You know, Kelly, I can't give you any hard stats, but something I think about when you talk about the legacy, people that sew and most of them are women that I talked to can tell you the moment they learn to sew. That magic of being at the sewing machine and watching your creation turn into something that was a physical thing you could wear, you could stuff or something that you had created. And sometime during the '70s, when it became cheaper to buy ready-made clothes than to make them at home, the trickle down of that was eventually the high schools quit teaching sewing, then eventually the colleges quit teaching sewing. And now we have a couple of generations that have not had that exposure that don't light up and tell you the moment like I would when I was five years old and my mom taught me how to smock a dress.

Kelly Wilson:

That part of the legacy is gone or you don't see it much. And it used to be, it was a grandmother, to daughter, to daughter. It was a generational thing. The sewing program manager at The Sewing Labs, Linnca Stevens, ask her about legacy selling and she will just light up because the fond memory she has of all of these community based events, even back when they would do the quilting bees, I mean, they're all tied together, but they were all about helping each other, being self-sufficient, being generationally involved. And then just the flat-out art of it, that falls in this category too, because so many of the arts are being lost, the techniques.

Kelly Scanlon:

Mm-hmm (affirmative).

Kelly Wilson:

That we think of sewing once again, oh, a dress. Right?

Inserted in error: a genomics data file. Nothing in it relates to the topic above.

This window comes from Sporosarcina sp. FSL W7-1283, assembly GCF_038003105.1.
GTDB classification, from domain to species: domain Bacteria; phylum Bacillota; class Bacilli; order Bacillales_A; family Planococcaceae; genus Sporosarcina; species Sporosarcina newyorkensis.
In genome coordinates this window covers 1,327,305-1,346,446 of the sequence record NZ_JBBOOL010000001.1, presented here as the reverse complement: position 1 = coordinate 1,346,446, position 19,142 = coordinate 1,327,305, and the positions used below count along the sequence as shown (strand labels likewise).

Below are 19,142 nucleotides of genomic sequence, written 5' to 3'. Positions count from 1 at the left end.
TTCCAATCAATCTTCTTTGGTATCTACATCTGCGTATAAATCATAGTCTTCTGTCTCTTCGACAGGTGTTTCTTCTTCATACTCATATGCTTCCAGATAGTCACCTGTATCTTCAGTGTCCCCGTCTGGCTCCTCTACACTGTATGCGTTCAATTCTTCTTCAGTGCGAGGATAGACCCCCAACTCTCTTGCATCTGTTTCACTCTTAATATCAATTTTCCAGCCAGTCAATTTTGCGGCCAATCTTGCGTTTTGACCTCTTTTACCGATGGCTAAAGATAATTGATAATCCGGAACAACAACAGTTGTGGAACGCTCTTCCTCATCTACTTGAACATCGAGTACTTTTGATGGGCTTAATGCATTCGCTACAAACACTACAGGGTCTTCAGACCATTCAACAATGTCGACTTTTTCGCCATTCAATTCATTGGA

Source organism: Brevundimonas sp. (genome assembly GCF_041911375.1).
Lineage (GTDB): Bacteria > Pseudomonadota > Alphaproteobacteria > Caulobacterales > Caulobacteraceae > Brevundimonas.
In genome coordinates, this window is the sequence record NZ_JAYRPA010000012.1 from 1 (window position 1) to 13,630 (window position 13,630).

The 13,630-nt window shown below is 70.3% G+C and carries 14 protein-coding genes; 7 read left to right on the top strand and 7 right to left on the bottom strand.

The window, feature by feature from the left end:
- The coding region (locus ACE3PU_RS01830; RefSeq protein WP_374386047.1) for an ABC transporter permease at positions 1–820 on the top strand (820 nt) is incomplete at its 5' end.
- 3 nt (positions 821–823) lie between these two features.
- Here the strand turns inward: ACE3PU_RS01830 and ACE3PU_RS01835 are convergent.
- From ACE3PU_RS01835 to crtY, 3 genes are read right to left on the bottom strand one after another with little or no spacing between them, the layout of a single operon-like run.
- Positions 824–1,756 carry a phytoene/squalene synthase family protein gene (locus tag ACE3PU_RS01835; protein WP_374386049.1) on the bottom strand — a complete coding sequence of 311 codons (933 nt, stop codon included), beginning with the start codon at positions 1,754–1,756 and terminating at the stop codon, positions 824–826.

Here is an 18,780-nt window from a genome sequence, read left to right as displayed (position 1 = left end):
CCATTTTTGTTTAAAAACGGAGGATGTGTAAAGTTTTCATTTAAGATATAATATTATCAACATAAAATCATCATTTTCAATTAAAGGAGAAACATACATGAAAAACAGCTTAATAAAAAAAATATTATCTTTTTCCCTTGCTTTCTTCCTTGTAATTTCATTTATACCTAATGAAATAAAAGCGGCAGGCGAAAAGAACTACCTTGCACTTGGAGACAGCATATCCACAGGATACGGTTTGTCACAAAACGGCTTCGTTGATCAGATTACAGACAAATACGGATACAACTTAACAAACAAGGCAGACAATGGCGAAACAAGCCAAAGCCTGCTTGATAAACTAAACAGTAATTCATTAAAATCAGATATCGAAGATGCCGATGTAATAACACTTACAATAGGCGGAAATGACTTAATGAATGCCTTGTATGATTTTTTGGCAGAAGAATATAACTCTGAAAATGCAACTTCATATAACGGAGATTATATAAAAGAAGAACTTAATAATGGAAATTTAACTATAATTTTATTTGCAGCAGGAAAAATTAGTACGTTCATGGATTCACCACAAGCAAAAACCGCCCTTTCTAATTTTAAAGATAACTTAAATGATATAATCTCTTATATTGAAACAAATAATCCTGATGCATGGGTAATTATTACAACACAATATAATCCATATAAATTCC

Kelly Scanlon:

Right.

Kelly Wilson:

We don't think about this technique of making maybe bound buttonholes with interline... That I could put six adjectives with it, are just no one even knows any anymore. There's a lot of legacy from a lot of different paths, I guess.

Kelly Scanlon:

So talk to us about that whole concept of being a for-profit business and yet doing social good. What are some of the different things you can do to achieve that? To achieve both those goals?

Kelly Wilson:

Yes, Kelly, I agree with you. And what I am finding with some of the younger generations is it's about the passion. They need to work, they need to pay their bills, but they want to believe in what they're doing and be passionate. And I am so grateful that they have the momentum to be pushing this initiative forward. We have always been considered a social enterprise at Weave Gotcha Covered, which as I mentioned is 15 years, and there's been a lot of conversations over the last 15 years because the B Corp status became higher profile and everyone thought, "Oh, that's the way we have to do if we want to do that." And what I have learned over time is the first thing you do is you just do the next right thing and you don't have to have any kind of a status, designation certification, unless whatever you want to do requires that certification.

Kelly Scanlon:

Mm-hmm (affirmative).

Kelly Wilson:

I believe that what we're going to see is some blending and morphing of the IRS rules, the tax rules over the next few years, as these ideas become more prominent and people are putting them together. I know a lot of for-profit businesses here in Kansas City that have a non-profit arm, and that's kind of what we had with The Sewing Labs, but not maybe quite that tight, but that's how they do their social good within their own company.

Kelly Scanlon:

Mm-hmm (affirmative).

Kelly Wilson:

Or if you just want to start your business and do it for social reasons, just put that out and let your customers know. Most of them don't care if you've got a B Corp certification, they just really want to know you're doing good, and you're doing what you say you're going to do. They want to put their money where their beliefs are. That's the trend that is only getting stronger.